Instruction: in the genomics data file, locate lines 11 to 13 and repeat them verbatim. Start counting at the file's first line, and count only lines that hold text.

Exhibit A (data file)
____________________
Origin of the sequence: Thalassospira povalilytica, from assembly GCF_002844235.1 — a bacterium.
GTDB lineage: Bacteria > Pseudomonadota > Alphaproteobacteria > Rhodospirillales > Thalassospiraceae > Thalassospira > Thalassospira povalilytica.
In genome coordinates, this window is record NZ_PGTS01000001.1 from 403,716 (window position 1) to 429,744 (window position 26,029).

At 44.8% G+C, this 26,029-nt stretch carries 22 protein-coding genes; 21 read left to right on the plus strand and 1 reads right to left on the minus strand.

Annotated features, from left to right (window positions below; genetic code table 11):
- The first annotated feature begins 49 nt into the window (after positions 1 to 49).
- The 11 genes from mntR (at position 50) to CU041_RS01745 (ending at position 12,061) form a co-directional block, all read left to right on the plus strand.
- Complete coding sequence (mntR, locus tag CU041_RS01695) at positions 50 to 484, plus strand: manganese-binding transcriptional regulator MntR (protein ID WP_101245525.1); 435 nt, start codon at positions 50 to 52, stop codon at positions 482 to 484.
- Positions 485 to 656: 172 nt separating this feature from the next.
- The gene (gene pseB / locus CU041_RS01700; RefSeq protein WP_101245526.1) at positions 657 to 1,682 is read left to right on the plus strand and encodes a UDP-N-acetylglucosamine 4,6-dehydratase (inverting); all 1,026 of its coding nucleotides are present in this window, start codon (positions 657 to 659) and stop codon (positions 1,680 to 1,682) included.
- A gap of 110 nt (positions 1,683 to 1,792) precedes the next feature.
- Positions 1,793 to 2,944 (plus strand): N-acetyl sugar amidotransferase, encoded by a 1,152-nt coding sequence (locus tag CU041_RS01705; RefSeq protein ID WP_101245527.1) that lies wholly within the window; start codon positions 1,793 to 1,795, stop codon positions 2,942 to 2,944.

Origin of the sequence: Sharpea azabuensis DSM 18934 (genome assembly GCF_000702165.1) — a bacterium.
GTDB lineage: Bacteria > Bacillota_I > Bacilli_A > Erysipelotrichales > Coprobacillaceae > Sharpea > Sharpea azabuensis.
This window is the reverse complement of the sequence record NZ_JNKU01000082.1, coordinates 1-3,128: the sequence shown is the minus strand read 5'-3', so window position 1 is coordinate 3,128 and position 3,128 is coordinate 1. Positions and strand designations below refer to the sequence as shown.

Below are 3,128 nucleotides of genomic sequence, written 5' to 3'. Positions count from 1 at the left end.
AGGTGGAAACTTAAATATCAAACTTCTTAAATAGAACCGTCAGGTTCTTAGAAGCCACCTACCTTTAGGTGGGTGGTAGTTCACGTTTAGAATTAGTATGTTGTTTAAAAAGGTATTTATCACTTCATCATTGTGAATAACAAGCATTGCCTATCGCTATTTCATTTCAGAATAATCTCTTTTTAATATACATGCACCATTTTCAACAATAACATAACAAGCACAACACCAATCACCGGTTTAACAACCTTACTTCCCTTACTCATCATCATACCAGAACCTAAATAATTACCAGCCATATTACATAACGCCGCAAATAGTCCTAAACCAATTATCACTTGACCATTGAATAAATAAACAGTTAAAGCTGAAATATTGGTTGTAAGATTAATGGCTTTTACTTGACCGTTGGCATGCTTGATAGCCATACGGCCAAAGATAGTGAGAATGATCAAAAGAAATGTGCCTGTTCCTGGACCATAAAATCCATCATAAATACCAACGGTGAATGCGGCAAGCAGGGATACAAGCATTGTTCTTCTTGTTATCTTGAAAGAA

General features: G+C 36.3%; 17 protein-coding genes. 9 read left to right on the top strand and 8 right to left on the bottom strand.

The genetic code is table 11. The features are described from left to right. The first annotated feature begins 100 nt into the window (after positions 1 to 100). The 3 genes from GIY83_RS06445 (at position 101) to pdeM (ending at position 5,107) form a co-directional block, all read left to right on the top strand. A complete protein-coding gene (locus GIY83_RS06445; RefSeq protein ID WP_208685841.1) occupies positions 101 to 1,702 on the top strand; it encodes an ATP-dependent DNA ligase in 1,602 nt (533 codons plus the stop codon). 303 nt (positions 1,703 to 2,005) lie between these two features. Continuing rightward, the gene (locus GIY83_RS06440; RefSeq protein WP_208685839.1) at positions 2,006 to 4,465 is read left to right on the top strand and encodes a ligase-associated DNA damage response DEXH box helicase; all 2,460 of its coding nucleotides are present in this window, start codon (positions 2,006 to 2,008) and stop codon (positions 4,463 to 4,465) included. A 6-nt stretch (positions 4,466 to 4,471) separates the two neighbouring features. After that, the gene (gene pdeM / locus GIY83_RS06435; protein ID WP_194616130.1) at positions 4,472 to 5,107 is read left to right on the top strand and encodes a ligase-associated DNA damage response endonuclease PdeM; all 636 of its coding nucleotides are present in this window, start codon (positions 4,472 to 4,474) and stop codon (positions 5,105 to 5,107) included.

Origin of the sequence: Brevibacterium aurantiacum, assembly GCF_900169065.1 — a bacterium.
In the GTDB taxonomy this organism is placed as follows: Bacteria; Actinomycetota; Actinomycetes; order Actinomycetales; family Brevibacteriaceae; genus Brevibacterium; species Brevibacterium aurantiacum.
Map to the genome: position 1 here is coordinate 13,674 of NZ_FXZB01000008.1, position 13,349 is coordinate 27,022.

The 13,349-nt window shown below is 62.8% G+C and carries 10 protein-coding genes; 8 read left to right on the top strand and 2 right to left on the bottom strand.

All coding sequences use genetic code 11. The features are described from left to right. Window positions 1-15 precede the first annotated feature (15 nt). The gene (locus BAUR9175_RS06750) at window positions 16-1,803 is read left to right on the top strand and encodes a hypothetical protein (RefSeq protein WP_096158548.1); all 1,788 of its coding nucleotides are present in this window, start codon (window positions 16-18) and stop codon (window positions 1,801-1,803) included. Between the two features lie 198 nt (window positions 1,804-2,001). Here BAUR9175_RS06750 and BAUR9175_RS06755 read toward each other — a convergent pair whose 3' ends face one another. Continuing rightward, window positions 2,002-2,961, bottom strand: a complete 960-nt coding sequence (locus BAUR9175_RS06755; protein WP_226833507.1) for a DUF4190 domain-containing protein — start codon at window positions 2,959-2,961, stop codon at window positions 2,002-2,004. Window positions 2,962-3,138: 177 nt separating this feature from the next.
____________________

- A gap of 110 nt (positions 1,683 to 1,792) precedes the next feature.
- Positions 1,793 to 2,944 (plus strand): N-acetyl sugar amidotransferase, encoded by a 1,152-nt coding sequence (locus tag CU041_RS01705; RefSeq protein ID WP_101245527.1) that lies wholly within the window; start codon positions 1,793 to 1,795, stop codon positions 2,942 to 2,944.

Origin of the sequence: Sharpea azabuensis DSM 18934 (genome assembly GCF_000702165.1) — a bacterium.